Additionally, Dr. Joseph Miller of the CDC remarked that “the amount of flu we have seen in October is equal to the levels we typically see at the peak of the flu season in the winter.”

Why the hold-up on vaccine delivery?  One big problem has been manufacturing and distribution difficulties.  George Kemble, PhD, with MedImmune remarked,

“There is room for new vaccines, but it’s not easy.  There is a lot of room for the market to grow.”

What does the future look like?  According to Kemble, one option is to move out of the 40 year old technology of using eggs as a means of producing vaccines, which limits not only the amount of vaccine that can be produced but the population which can receive it, and into the use of cell culture production.

Another option is a universal vaccine, which as describe by panelist J. Joseph Kim of Inovio Biomedical Corporation, “would combine the various dominant strains of past flu infections into one vaccine that could be used for multiple years, allowing physicians to stock up on doses each year.”  Such vaccines are currently in pre-clinical trials.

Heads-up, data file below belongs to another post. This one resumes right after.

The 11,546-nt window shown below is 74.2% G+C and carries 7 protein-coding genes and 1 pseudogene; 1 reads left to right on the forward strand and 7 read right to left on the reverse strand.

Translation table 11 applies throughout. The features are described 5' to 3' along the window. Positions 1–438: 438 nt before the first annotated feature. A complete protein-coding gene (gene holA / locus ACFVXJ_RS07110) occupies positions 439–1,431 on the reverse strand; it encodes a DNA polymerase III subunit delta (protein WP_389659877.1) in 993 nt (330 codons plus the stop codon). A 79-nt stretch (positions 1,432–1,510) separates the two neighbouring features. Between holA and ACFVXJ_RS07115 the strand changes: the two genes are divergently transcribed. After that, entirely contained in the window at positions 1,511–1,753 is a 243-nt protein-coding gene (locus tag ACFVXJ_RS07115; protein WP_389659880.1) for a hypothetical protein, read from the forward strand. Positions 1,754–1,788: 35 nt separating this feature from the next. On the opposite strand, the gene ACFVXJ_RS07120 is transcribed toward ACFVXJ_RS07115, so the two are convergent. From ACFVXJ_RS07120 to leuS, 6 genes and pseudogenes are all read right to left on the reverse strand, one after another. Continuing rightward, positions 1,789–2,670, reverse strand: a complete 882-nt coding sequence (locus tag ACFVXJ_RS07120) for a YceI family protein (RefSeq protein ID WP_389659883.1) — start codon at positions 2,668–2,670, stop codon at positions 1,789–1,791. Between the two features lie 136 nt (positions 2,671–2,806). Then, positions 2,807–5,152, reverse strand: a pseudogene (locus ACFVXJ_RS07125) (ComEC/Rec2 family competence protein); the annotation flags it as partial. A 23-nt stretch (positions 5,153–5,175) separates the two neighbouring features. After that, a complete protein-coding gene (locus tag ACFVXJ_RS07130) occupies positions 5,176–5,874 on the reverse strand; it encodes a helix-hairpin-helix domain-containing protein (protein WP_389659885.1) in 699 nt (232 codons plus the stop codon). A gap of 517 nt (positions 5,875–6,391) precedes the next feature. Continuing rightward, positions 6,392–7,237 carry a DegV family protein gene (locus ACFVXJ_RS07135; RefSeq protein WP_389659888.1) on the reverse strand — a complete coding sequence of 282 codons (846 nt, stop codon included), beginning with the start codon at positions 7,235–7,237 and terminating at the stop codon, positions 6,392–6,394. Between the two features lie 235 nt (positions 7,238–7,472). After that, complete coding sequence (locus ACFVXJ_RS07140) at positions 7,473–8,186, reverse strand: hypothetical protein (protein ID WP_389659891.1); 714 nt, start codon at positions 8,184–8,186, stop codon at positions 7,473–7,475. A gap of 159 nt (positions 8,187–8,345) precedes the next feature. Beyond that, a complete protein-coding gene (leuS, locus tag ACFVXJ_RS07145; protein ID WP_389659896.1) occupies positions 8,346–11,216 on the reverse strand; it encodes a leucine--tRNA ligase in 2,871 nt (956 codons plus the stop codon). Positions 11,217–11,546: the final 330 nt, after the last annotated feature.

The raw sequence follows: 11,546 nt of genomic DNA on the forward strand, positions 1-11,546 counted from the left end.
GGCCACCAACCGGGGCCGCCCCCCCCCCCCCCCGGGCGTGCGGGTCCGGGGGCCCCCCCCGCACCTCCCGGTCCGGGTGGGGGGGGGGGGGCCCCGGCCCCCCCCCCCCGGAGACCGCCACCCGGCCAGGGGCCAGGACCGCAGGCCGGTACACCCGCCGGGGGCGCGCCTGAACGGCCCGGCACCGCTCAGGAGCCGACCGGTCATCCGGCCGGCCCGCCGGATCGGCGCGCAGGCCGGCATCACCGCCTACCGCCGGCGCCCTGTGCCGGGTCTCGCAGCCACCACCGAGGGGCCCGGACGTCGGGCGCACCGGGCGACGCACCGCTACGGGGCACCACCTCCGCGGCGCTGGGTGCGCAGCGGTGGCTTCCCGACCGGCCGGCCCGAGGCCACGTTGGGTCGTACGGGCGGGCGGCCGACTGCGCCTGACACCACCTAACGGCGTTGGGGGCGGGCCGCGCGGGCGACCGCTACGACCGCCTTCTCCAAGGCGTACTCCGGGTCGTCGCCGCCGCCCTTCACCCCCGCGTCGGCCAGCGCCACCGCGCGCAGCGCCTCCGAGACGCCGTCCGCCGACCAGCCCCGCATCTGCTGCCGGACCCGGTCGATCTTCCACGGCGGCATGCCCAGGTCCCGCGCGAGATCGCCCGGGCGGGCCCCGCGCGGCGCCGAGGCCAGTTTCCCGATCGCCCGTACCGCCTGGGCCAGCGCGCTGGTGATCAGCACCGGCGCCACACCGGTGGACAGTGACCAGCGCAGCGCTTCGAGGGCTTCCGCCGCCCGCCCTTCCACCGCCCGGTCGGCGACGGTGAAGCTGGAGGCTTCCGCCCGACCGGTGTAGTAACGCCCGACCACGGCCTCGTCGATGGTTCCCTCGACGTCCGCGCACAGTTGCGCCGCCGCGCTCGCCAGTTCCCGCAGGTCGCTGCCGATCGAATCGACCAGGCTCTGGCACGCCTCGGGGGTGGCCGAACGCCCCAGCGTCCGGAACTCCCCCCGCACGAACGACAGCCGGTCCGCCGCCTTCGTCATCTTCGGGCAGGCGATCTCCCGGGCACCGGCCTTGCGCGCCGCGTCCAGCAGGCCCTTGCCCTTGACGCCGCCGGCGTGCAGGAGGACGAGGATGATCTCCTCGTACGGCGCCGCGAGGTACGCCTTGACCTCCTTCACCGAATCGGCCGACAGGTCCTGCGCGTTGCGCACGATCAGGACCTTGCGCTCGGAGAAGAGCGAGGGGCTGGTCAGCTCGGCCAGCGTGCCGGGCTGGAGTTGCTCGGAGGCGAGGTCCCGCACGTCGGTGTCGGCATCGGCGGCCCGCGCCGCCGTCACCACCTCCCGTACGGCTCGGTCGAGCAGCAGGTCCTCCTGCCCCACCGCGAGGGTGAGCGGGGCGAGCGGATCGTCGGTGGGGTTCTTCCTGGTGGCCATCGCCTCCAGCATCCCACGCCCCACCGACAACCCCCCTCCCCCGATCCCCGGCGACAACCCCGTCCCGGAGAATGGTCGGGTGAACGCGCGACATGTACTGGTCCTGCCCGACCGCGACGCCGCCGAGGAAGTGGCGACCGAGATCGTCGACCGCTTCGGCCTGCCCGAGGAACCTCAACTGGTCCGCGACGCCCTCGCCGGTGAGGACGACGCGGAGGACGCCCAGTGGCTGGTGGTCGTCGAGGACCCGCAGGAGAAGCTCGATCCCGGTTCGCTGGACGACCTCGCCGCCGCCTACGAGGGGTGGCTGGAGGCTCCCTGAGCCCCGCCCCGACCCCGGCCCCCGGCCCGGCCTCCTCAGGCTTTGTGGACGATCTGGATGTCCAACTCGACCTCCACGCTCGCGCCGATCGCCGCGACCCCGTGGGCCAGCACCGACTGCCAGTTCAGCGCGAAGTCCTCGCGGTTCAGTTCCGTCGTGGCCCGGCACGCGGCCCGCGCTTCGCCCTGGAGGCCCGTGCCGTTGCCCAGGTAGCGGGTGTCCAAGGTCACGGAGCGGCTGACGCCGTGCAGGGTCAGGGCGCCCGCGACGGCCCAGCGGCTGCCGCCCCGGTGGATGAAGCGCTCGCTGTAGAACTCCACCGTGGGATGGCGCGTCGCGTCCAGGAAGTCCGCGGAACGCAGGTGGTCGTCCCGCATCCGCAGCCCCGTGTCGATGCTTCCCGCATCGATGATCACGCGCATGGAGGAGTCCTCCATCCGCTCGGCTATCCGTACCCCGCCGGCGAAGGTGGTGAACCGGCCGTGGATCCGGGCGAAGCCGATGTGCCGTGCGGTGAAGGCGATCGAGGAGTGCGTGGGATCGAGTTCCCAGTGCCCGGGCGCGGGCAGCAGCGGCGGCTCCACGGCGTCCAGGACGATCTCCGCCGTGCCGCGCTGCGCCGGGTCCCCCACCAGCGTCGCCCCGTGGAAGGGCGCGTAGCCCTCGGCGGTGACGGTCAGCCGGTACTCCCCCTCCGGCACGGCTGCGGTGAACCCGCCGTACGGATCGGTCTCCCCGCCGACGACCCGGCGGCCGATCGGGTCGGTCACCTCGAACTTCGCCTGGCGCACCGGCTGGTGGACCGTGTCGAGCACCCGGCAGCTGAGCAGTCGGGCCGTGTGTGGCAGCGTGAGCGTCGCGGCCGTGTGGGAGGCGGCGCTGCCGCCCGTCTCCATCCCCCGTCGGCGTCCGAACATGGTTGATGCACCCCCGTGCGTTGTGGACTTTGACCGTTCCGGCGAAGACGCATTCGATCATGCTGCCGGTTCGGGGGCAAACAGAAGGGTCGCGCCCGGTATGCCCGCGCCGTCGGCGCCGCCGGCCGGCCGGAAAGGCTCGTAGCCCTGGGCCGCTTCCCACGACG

Logical Therapeutics, Inc. announced positive results of a Phase I/II clinical trial evaluating the gastrointestinal (GI) safety of its investigational drug LT-NS001, the first of a new class of bio-activated prodrugs being developed for the chronic treatment of arthritic conditions.  

Read the release.